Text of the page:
I don't doubt that the Committee was divided, but my sense is that if there were concerns they didn't last long. The Committee realised pretty soon they would be in for the long haul viz "three years or the duration" terms of engagement for Kitchener's Army. By propagating and perpetuating fears about an invasion would have the happy consequence of spurring recruiting. 

 

MG

Edited by QGE

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CGM

There is a very detailed book, Can Germany Invade England? by Colonel H. B. Hanna, First published October 1912.

 

CONTENTS

CHAPTER         
I.    
GREAT BRITAN'S STRATEGICAL POSITION AND SOURCES OF DEFENSIVE STRENGTH.
II.    
STRENGTH AND DISPOSITION IN EUROPEAN WATERS OF THE ENGLISH AND GERMAN FLEETS
III.    
THE INVASION SCARE 
IV.    
CONSTITUTION OF INVADING FORCE: TRANSPORT AND SUPPLY 
V.    
THE SHIPPING PROBLEM 
VI.    
MOBILISATION: CONCENTRATION: EMBARKATION 
VII.    
VOYAGE: DISEMBARKATION: AND—AFTER
VIII.    
CONCLUSION
INDEX 

______

 

I particularly like chapter lV, which includes:

 

True, the men who have found satisfaction in terrifying themselves and others with visions of 150,000 German soldiers landing on our coast one day, and marching on London the next, never have made any allowance for non-combatants, nor for carts and wagons, nor for horses to draw them; yet non-combatants and carts and wagons have to accompany every army, and, without them, it can neither march, nor fight, nor live.

 

Ninety-six thousand non-combatants to 150,000 troops is not too large a proportion when one remembers all the duties that they have to fulfil. Think of the eighteen bearer-companies, three to each Army Corps, and of the attendants in the forty-eight field hospitals, and the clerks and the telegraphists and the store-keepers, and the surgeons and their assistants, and the veterinary surgeons, and the mechanics and the bakers, and officers' servants, and to all these and many others, falling under headings too numerous to enumerate, add the drivers of the 13,200 vehicles, some, two-horse carts needing only one man to look after them, but some would be wagons with four and six horses, calling for two or three men's care; and as for the vehicles, hear what General Bronsart von Schellendorff, whose teaching is, as we know, the last word in military science, has to say about them:

 

"This apparently enormous number of vehicles is unavoidable, if the troops are to be kept supplied with all they need. The transport with the troops and the ammunition columns[12] enable the troops to be ready for battle. The telegraph carts, pontoons, tool carts, etc., increase their efficiency; the field bakery, supply and transport columns, assure their being fed under difficulties; the wagons of the medical units are required for the sick and wounded, and allow of the erection of field hospitals."[13]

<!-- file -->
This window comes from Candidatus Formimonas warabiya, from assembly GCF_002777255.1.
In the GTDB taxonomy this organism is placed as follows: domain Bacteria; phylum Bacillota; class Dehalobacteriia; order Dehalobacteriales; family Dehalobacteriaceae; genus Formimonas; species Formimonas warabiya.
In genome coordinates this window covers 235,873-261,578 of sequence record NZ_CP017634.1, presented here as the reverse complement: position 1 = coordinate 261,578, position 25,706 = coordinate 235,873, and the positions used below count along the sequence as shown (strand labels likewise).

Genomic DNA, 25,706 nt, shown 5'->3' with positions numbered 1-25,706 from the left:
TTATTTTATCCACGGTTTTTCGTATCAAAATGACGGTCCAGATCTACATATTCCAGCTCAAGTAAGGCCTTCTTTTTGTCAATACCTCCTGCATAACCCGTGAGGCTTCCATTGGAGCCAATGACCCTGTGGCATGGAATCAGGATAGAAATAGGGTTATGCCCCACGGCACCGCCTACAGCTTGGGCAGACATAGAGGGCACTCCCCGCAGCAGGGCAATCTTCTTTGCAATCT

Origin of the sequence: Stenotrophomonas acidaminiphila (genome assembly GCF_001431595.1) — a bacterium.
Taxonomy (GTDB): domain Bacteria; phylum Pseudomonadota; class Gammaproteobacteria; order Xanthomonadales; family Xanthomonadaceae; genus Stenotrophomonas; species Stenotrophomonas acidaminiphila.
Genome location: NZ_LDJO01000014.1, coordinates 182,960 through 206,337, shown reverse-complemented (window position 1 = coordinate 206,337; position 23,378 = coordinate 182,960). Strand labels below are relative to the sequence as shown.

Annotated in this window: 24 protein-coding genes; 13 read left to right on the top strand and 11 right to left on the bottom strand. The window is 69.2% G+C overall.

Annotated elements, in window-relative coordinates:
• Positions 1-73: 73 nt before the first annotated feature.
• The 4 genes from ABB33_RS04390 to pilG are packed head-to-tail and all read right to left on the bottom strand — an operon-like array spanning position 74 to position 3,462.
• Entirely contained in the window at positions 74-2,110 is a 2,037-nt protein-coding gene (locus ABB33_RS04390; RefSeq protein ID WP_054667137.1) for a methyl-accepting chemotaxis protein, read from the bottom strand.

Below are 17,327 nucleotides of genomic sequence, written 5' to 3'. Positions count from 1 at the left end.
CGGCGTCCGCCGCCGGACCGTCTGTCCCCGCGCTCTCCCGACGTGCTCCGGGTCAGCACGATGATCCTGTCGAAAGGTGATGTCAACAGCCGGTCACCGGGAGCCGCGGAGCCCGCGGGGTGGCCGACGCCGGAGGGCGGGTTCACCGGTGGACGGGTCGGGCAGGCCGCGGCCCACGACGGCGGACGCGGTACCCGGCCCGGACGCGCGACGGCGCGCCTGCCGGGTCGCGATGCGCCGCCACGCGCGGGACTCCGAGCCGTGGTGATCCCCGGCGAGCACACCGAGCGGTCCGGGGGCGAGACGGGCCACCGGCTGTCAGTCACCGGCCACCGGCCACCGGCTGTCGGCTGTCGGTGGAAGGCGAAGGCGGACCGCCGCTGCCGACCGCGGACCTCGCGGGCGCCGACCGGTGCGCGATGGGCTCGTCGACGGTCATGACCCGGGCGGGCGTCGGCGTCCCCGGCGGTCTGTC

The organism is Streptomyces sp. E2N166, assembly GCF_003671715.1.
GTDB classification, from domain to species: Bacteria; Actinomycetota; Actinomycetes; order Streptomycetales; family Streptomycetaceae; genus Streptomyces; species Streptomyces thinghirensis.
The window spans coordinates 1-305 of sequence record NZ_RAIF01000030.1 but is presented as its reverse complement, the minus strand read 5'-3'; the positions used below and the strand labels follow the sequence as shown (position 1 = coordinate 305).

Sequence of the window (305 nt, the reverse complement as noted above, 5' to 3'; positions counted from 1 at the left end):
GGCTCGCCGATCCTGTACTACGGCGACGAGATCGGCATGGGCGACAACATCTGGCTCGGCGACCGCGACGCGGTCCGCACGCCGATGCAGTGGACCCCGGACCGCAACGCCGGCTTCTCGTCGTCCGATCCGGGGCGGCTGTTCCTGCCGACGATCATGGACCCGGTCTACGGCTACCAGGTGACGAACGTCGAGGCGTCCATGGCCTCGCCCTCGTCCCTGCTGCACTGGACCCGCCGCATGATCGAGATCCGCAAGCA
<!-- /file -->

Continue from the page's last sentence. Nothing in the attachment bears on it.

But the scaremongers, who have not allowed for non-combatants and vehicles to carry an Army's supplies, nor yet for the supplies themselves, are not likely to have considered such trifles as telegraphs and tools and hospital wagons. In their dark dreams the enemy is to live on the country, carry his commandeered food and forage in carts provided and horsed by the inhabitants, and either use our hospital wagons and hospitals, or have no sick and wounded to impede their triumphant advance, all the casualties being, presumably, on our side.

 

 

https://en.wikisource.org/wiki/Can_Germany_Invade_England%3F/Chapter1

______

 

Colonel H. B. Hanna died in 1914, so did not live to see how true or otherwise, his book proved to be. 

 

 

Edited by CGM

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Medaler
On 9/22/2017 at 14:49, CGM said:

There is a very detailed book, Can Germany Invade England? by Colonel H. B. Hanna, First published October 1912.

 

 

 

 

 

There is another point too. Even if the Germans could have dashed 150,000 men across the Channel without Jellicoe noticing, sooner or later they would have run out of ammunition without establishing a "safe corridor" across that allowed for replenishment. The RN would, I am sure, have sacrificed every surface vessel that they had to prevent such a corridor being established. Jutland may have been fought 2 years early, and in a different location, but the result would have been the same.

 

We managed to establish a safe corridor to keep our army supplied in Europe. Whilst the Germans disrupted things occasionally, that supply route was always kept open.

 

Regards,

Mike

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CGM

The book is packed with facts and figures which consider the whole logistics of a possible invasion, most of which I don't have the knowledge to consider and agree or disagree with, but something like this excerpt, from chapter VII, I can understand:

 

It is evident that the first point on which a German Government desirous of invading England must make up its mind, is the place where its army shall land. London, of course, will be its objective, for only by seizing the centre of Great Britain's life can it hope to paralyse British resistance; therefore, the nearer to London that landing place, the better.